The Windows Home Server team is ecstatic about the number of add-ins that have been developed for Windows Home Server over the past year. Check out the WeGotServed blog that has a more comprehensive list of all of the add-ins that are available for Windows Home Server.
In reviewing a lot of the add-ins, I noticed that the majority of them are targeted at "enthusiasts" that want the Windows Home Server Console to have more "knobs and buttons". Windows Home Server is a consumer product targeting broadband connected households with more than 1 home computer. I am surprised that more developers have not built Add-ins that provide mass-market solutions to families and home-based businesses using a home server.
- Where is the web camera add-in?
- Where is the shared contact management solution for home-based businesses?
- Where is the photo sharing web site with a built-in slideshow capability?
Terry Walsh did a post on "How To: Run a Live Webcam on Windows Home Server" back in October. It is a great post for "enthusiasts", but I wouldn't call the steps outlined in the post as a "Consumer grade" solution.
The Windows Home Server team published a set of Developer Guidelines a while back on our MSDN site. Anybody thinking about building an add-in (or who has already built an add-in) should take the time to read this document. The document provides a set of design decisions, I will call out 3 specific items:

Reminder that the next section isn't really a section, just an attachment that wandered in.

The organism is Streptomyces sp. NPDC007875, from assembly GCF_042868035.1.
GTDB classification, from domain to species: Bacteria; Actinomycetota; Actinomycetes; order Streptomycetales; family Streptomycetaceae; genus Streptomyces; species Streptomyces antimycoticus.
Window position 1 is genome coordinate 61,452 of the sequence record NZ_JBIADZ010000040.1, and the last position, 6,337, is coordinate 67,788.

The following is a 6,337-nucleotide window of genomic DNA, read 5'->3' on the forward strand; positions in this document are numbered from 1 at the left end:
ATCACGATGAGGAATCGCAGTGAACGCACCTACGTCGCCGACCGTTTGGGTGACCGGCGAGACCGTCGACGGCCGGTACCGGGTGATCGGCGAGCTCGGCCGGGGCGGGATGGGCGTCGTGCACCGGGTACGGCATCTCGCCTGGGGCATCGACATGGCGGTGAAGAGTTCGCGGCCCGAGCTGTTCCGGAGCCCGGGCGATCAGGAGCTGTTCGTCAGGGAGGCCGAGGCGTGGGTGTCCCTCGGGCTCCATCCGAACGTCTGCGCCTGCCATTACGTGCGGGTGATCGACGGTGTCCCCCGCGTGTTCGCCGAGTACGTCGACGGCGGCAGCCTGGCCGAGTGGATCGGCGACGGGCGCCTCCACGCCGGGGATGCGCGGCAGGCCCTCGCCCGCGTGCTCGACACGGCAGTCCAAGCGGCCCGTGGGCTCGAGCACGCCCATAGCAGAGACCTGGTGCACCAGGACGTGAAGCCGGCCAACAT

- Software solutions should work without additional configuration
- Try not to add "knobs and buttons" for the sake of adding lots of options
- The console is not a general-purpose desktop
- The Windows Home Server Console is designed to be an infrequently used application for initial configuration and setup of your home server. Applications that require intensive interaction or use by non-administrators should have a user interface, either as an application that runs on a home computer or as a Web application that is accessible through a browser from a home computer.
- Software must be installed through the Add-in page in Windows Home Server settings
- Consumers should not need to learn how to Remote Desktop into their home server to install new software. Any software that requires a Remote Desktop connection is not "Consumer grade"
What Add-ins do you think are truly "Consumer grade"?